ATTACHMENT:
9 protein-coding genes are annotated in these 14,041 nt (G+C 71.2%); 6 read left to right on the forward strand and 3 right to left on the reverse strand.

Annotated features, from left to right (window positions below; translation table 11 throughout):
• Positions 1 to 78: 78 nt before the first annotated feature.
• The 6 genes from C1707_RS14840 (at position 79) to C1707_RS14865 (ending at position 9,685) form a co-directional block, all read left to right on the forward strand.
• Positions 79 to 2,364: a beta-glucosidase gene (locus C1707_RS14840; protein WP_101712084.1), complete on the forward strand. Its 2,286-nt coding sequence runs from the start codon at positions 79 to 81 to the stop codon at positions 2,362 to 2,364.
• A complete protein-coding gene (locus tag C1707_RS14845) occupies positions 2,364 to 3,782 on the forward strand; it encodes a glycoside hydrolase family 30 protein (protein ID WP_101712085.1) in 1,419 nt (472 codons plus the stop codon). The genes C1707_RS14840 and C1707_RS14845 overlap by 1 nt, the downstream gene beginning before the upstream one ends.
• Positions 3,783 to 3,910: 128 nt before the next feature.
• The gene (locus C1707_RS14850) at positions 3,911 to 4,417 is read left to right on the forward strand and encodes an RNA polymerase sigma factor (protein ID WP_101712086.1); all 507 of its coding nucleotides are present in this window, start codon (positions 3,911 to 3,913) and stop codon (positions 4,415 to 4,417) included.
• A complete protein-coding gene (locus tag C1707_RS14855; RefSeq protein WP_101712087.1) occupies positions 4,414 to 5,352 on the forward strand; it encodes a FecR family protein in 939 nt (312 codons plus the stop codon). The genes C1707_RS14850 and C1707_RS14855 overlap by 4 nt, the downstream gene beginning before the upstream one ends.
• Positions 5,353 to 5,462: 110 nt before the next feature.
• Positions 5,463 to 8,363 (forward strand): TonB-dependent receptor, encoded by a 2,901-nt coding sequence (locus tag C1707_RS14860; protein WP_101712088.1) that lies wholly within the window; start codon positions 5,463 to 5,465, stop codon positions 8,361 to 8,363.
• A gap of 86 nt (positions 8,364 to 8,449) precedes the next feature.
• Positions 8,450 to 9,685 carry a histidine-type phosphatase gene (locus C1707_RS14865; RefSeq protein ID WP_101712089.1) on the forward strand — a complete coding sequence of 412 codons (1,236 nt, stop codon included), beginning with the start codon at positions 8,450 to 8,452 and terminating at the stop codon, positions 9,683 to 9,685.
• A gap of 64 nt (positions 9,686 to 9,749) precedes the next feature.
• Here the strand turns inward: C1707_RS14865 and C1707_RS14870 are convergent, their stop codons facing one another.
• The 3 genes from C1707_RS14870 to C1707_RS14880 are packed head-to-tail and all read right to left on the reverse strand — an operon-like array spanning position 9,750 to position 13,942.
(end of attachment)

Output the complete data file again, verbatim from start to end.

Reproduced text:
9 protein-coding genes are annotated in these 14,041 nt (G+C 71.2%); 6 read left to right on the forward strand and 3 right to left on the reverse strand.

Annotated features, from left to right (window positions below; translation table 11 throughout):
• Positions 1 to 78: 78 nt before the first annotated feature.
• The 6 genes from C1707_RS14840 (at position 79) to C1707_RS14865 (ending at position 9,685) form a co-directional block, all read left to right on the forward strand.
• Positions 79 to 2,364: a beta-glucosidase gene (locus C1707_RS14840; protein WP_101712084.1), complete on the forward strand. Its 2,286-nt coding sequence runs from the start codon at positions 79 to 81 to the stop codon at positions 2,362 to 2,364.
• A complete protein-coding gene (locus tag C1707_RS14845) occupies positions 2,364 to 3,782 on the forward strand; it encodes a glycoside hydrolase family 30 protein (protein ID WP_101712085.1) in 1,419 nt (472 codons plus the stop codon). The genes C1707_RS14840 and C1707_RS14845 overlap by 1 nt, the downstream gene beginning before the upstream one ends.
• Positions 3,783 to 3,910: 128 nt before the next feature.
• The gene (locus C1707_RS14850) at positions 3,911 to 4,417 is read left to right on the forward strand and encodes an RNA polymerase sigma factor (protein ID WP_101712086.1); all 507 of its coding nucleotides are present in this window, start codon (positions 3,911 to 3,913) and stop codon (positions 4,415 to 4,417) included.
• A complete protein-coding gene (locus tag C1707_RS14855; RefSeq protein WP_101712087.1) occupies positions 4,414 to 5,352 on the forward strand; it encodes a FecR family protein in 939 nt (312 codons plus the stop codon). The genes C1707_RS14850 and C1707_RS14855 overlap by 4 nt, the downstream gene beginning before the upstream one ends.
• Positions 5,353 to 5,462: 110 nt before the next feature.
• Positions 5,463 to 8,363 (forward strand): TonB-dependent receptor, encoded by a 2,901-nt coding sequence (locus tag C1707_RS14860; protein WP_101712088.1) that lies wholly within the window; start codon positions 5,463 to 5,465, stop codon positions 8,361 to 8,363.
• A gap of 86 nt (positions 8,364 to 8,449) precedes the next feature.
• Positions 8,450 to 9,685 carry a histidine-type phosphatase gene (locus C1707_RS14865; RefSeq protein ID WP_101712089.1) on the forward strand — a complete coding sequence of 412 codons (1,236 nt, stop codon included), beginning with the start codon at positions 8,450 to 8,452 and terminating at the stop codon, positions 9,683 to 9,685.
• A gap of 64 nt (positions 9,686 to 9,749) precedes the next feature.
• Here the strand turns inward: C1707_RS14865 and C1707_RS14870 are convergent, their stop codons facing one another.
• The 3 genes from C1707_RS14870 to C1707_RS14880 are packed head-to-tail and all read right to left on the reverse strand — an operon-like array spanning position 9,750 to position 13,942.